At ElixirConf 2018, Boyd Multerer finally announced Scenic, his Elixir-native UI. Since I’ve been dabbling in the same space, I thought it’d be interesting to write up a quick post.

First, let’s make one thing clear: Scenic is a pretty much finished, ready to go product, and looking at the company Boyd is setting up, I wouldn’t be surprised if he plans to make his living that way. Uderzo is a half-baked, unfinished idea. I’m very much comparing apples and onion seeds here. If you want something that’s ready to roll, use Scenic and stop reading. The biggest difference between Scenic and Uderzo is that Scenic has been created by someone competent and experienced in this particular area :)

Having said that… some random remarks:

Both frameworks try to be OTP native and both don’t trust OpenGL/NanoVG in that the rendering code lives in a separate executable. Both indeed use NanoVG.

..and the similarities pretty much stop there. I think there are two major differences between the two systems:

  1. Uderzo’s use of Clixir makes it very fluid where your code goes - in the port executable or in native Elixir; there’s no difference between “privileged” native code and user code, and that’s on purpose as I wanted to created something malleable and extensible. Clixir enables me to do something akin to what Squeak Smalltalk does for the whole VM: write it in Smalltalk but a subset that can be compiled to C code. Clixir, frankly, is the more important bit of the system to me and most likely where I’m gonna primarily focus my efforts as it is applicable in more areas than just graphics.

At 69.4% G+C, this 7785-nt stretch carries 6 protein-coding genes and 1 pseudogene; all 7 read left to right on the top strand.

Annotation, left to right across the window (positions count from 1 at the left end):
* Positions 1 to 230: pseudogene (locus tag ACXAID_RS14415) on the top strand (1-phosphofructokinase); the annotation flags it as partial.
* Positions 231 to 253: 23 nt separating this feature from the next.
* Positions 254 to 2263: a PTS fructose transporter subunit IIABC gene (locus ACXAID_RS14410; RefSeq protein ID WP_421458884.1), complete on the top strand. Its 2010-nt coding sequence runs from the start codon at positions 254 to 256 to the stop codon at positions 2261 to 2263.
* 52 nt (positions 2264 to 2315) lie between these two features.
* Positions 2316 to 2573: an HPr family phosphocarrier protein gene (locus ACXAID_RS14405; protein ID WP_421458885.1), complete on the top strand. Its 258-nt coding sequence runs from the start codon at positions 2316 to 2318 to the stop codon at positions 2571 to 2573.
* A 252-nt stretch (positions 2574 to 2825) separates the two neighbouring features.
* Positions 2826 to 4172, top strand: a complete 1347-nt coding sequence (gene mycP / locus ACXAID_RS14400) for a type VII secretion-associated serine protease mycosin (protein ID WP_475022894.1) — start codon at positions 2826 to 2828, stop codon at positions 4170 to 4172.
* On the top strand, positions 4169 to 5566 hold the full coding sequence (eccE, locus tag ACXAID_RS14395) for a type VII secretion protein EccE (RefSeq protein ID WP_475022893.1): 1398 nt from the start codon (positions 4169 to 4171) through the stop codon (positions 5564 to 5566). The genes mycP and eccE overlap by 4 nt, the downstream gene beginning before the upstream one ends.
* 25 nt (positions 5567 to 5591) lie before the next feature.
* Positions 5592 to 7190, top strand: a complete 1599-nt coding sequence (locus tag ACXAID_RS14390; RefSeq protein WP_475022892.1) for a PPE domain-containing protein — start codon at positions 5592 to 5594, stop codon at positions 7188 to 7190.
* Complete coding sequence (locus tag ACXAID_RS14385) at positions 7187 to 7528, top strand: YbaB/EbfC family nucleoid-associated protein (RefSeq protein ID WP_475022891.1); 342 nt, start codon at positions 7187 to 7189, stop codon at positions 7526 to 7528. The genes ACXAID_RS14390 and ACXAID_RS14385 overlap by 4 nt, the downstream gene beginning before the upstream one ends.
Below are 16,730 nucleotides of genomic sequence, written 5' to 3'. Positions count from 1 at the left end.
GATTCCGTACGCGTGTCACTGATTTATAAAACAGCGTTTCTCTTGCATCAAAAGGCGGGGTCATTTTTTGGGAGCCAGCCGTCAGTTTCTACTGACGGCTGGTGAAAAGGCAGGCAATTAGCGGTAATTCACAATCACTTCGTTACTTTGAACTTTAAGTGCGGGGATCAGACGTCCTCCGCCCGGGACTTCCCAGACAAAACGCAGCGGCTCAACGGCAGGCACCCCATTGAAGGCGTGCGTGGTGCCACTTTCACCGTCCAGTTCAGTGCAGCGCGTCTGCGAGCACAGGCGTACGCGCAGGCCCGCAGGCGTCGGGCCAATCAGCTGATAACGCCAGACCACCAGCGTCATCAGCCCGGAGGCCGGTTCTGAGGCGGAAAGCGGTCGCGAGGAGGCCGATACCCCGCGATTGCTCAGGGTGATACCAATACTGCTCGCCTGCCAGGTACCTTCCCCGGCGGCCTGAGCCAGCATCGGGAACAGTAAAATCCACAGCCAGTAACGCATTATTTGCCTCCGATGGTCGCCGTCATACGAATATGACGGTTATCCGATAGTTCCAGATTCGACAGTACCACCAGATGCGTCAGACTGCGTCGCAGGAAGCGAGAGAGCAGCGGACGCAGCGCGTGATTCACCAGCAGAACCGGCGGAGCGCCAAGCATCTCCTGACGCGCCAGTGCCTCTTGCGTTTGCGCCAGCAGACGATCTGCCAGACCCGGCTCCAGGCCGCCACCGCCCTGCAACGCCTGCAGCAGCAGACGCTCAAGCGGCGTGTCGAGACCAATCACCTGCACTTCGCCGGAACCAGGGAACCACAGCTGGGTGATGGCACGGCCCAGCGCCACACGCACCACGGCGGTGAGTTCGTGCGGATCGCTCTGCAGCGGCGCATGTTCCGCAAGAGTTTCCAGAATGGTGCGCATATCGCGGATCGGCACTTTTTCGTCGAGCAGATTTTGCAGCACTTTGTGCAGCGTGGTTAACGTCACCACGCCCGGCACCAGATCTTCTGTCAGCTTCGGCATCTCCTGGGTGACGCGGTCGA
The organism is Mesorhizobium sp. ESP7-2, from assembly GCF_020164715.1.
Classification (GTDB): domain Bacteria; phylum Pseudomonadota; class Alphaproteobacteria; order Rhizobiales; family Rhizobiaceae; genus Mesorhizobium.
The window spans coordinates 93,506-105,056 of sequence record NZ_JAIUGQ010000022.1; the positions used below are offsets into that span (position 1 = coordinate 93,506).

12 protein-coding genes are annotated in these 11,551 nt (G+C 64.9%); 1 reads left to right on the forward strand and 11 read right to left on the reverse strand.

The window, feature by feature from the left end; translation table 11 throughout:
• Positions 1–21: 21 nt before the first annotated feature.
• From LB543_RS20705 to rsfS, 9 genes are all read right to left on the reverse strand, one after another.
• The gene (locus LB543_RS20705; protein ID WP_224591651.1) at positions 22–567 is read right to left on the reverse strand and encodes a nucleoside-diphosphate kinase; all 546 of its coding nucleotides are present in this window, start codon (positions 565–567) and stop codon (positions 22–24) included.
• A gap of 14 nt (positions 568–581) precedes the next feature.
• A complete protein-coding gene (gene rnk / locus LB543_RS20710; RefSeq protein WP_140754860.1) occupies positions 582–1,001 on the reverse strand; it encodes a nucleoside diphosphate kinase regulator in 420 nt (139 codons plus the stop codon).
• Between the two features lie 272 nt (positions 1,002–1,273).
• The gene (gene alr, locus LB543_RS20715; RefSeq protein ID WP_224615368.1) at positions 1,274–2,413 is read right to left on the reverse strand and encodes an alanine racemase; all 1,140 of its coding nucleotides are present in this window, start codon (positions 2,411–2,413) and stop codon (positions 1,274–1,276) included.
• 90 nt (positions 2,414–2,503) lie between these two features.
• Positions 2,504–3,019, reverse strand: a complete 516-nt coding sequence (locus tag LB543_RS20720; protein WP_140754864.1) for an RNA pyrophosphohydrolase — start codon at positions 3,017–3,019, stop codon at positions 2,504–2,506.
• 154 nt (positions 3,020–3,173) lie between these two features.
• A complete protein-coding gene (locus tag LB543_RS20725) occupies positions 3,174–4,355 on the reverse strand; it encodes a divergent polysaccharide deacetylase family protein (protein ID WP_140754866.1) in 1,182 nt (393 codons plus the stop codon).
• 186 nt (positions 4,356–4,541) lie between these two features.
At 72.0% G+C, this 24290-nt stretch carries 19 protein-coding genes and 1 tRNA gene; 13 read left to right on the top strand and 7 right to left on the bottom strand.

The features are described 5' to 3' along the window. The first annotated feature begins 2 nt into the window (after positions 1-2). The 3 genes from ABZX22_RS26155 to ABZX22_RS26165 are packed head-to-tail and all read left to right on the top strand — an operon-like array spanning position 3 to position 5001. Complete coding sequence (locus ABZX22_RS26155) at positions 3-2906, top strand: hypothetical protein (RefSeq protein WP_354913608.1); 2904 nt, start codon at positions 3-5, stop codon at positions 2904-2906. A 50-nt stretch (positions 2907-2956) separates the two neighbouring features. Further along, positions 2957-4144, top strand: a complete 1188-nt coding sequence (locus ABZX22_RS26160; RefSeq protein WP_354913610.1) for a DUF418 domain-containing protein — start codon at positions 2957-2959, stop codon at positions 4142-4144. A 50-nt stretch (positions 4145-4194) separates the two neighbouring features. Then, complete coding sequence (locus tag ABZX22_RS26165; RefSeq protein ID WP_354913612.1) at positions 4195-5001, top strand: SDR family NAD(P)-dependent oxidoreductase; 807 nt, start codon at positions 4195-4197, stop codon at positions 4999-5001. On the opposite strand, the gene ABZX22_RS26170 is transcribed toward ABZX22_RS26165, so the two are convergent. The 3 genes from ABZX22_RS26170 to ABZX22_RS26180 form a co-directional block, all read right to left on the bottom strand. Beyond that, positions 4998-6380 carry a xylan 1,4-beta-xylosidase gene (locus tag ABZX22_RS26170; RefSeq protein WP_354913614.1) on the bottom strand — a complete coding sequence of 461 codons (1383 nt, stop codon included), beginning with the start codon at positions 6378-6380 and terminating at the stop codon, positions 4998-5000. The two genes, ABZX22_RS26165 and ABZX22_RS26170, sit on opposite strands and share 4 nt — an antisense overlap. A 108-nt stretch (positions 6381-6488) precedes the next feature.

2. Scenic is a high-ish-level “retained mode” library where you define scenes and let some machinery work out what needs to happen; Uderzo is (again, on purpose) very low level and close to the metal with just NanoVG (optionally) in between; “immediate mode” is apparently the label to apply there (there’s some room for confusion there as OpenGL uses the words slightly differently from how I think Boyd uses them; in any case, in Scenic, the library manages and renders the model; in Uderzo, that is your job).

Summarizing: Uderzo is neat for low level tinkerers who want to have full control and don’t mind some hardware dependencies - I’m not a graphics programmer, but I guess that the low level will also make it more suitable for games; Scenic seems to me perfect for people who just need to get things working and where the UI is more a means than an end. Both play nice with OTP and therefore should be robust; given that at the end of the day, the “scary” native bits are handled similarly, my hunch is that they should be equally robust. I for one am happy that Scenic is there

  • there’s now a good option for Elixir-native UIs on small devices and one that looks like it’ll get a decent amount of support and community.